Possible causes for the corrosion of the reinforcing steel are flaws in the concrete due to cracks, gravel pockets or insufficient concrete cover, which allow the effect of chlorides from de-icing salt or the marine atmosphere. The cement stone contained in the concrete protects the reinforcing steel against corrosion due to its alkaline environment with a pH value of 12-14. With a value <10, this protection, the so-called passivation, is no longer ensured. As the concrete carbonates from the outside inwards over time (reaction of the alkaline hydrated lime contained in the concrete with air carbon dioxide to form limestone (Ca (OH) 2 + CO 2 → CaCO 3 + H 2 O)) and its pH value sinks, the reinforcing steel must be completely enclosed with a sufficient concrete cover. Tying the individual reinforcement elements together using wire ( tying ) and installing spacers (e.g. clamped-on plastic wheels or blocks made of concrete) between the formwork and reinforcement ensures that the reinforcement steel is in the planned position in the component with sufficient concrete cover.

Hot-dip galvanized reinforcing steel with Ü mark for general building inspectorate approval .

Reinforcing steel can be hot-dip galvanized or coated with epoxy for improved corrosion protection or as protection against rust runs in thin-walled exposed concrete components. Stainless steel is another option. The fiberglass reinforcement is relatively new . For smaller cross-sections, textile reinforcements, especially made of fiberglass fabrics, are also used.

To protect the reinforcing steel from corrosion as a result of carbonation or chloride penetration, cathodic corrosion protection with an impressed current anode, which is controlled by rectifiers with a protective current (actually only one polarization), can be used. This can be used, for example, in bridge construction .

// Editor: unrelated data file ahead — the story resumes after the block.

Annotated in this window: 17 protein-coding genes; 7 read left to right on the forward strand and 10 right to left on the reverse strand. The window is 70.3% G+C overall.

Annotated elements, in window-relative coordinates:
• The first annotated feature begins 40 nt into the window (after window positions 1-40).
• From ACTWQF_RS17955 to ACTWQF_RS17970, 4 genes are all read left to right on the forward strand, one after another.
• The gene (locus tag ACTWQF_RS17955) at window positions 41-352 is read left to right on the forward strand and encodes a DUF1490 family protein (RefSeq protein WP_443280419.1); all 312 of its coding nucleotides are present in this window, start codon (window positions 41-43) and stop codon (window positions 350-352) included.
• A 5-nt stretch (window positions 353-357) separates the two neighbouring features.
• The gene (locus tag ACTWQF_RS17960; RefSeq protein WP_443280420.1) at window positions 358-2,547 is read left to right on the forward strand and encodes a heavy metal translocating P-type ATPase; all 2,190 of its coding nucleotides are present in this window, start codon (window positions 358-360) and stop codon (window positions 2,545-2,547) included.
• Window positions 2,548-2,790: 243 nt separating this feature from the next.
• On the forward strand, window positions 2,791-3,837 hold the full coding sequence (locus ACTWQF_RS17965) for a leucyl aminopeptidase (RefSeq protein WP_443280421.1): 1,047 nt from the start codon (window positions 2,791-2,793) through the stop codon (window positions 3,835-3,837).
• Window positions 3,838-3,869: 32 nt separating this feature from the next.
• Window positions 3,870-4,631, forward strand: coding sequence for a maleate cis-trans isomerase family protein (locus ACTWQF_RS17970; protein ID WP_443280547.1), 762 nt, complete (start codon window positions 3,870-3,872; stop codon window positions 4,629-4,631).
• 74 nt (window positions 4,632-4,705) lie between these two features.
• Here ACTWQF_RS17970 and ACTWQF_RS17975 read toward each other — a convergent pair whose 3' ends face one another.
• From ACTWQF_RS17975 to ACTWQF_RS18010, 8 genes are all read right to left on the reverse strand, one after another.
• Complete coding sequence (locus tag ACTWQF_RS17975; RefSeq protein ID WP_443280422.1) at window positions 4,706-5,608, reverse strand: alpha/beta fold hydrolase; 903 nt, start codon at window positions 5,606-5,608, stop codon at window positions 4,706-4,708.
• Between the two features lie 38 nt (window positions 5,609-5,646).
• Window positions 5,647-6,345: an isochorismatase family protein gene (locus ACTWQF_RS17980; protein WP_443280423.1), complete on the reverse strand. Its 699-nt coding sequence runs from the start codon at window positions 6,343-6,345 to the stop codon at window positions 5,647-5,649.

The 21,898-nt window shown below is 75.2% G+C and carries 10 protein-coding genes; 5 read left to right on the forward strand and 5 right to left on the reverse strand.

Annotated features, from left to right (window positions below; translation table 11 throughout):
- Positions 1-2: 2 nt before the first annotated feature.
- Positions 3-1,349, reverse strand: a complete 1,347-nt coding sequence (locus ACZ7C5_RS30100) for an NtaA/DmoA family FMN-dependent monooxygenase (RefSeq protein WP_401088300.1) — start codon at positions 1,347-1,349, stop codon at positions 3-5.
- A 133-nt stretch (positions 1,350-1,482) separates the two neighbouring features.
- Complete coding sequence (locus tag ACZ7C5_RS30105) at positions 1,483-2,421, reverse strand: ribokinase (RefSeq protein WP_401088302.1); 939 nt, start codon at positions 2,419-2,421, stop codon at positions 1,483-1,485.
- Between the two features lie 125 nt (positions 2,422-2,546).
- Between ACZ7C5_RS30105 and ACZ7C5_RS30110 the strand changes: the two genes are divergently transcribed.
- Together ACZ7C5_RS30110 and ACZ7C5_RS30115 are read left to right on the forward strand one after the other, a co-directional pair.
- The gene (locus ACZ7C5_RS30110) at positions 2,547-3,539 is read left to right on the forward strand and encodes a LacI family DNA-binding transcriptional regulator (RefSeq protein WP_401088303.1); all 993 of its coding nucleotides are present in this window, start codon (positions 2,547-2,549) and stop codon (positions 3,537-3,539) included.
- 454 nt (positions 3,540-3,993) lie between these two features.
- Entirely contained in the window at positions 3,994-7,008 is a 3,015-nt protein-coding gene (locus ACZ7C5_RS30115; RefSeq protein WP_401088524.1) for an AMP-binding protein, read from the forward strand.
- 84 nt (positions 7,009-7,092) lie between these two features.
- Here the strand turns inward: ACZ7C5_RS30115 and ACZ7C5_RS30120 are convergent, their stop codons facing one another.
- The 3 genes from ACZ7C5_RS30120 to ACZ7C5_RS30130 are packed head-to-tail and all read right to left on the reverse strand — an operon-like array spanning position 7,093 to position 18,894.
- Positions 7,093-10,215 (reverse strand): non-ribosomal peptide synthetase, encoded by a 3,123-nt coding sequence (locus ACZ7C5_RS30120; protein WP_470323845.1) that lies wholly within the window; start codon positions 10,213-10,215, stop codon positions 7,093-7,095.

All variants are subject to building supervision in Germany . This means that supporting structures that deviate from the standard require a building authority approval for the components used or approval in individual cases for the special building project by the state building authority. The German Institute for Structural Engineering keeps a list of reinforced elements approved by the building authorities .

Surface protection systems , such as the impregnation of the concrete surfaces with a water repellent or the application of coatings, also serve to improve the corrosion protection of the reinforcing steel, especially if the concrete is already carbonated to the depth of the steel (e.g. in the course of repairs).


Marking of reinforcing bars BSt500

Reinforcing bars

Today's reinforcing bars have two rib surfaces. One of the surfaces characterizes the type of reinforcing steel through a special arrangement of the inclined ribs. The other area bears the identification of the manufacturing plant, which follow one another at least every running meter. These begin with two widened inclined ribs, followed by the land between the widened inclined ribs and then the relevant plant. The field for the work can be divided into tens and units.

country Mark
Germany 1
Belgium, Luxembourg,
Netherlands, Switzerland
France 3
Italy 4th
Great Britain, Ireland 5
Sweden, Norway,
Denmark, Finland
Spain, Portugal 7th
Greece, Latvia, Moldova, Austria,
Poland, Czech Republic, Turkey, Hungary
Bulgaria, China, Croatia, Moldova,
Poland, Romania, Turkey, Ukraine,

Notes: There are Polish, Turkish and Moldovan reinforcing bar manufacturers in both country groups 8 and 9.

Further reinforcement elements

Threaded steel is a reinforcing or prestressing steel with inclined ribs that are thread-like and manufactured by various companies. It was developed for reinforcement technology in order to enable a mechanical connection via screw sockets . Today the thread steel is also used in geotechnical engineering as a grouted pile and ground anchor .

There are double-headed anchors and dowel bars as a replacement for shear reinforcement.

Approved non-metallic GRP reinforcement can also be used in components with special requirements for corrosion , machining or electrical / magnetic properties .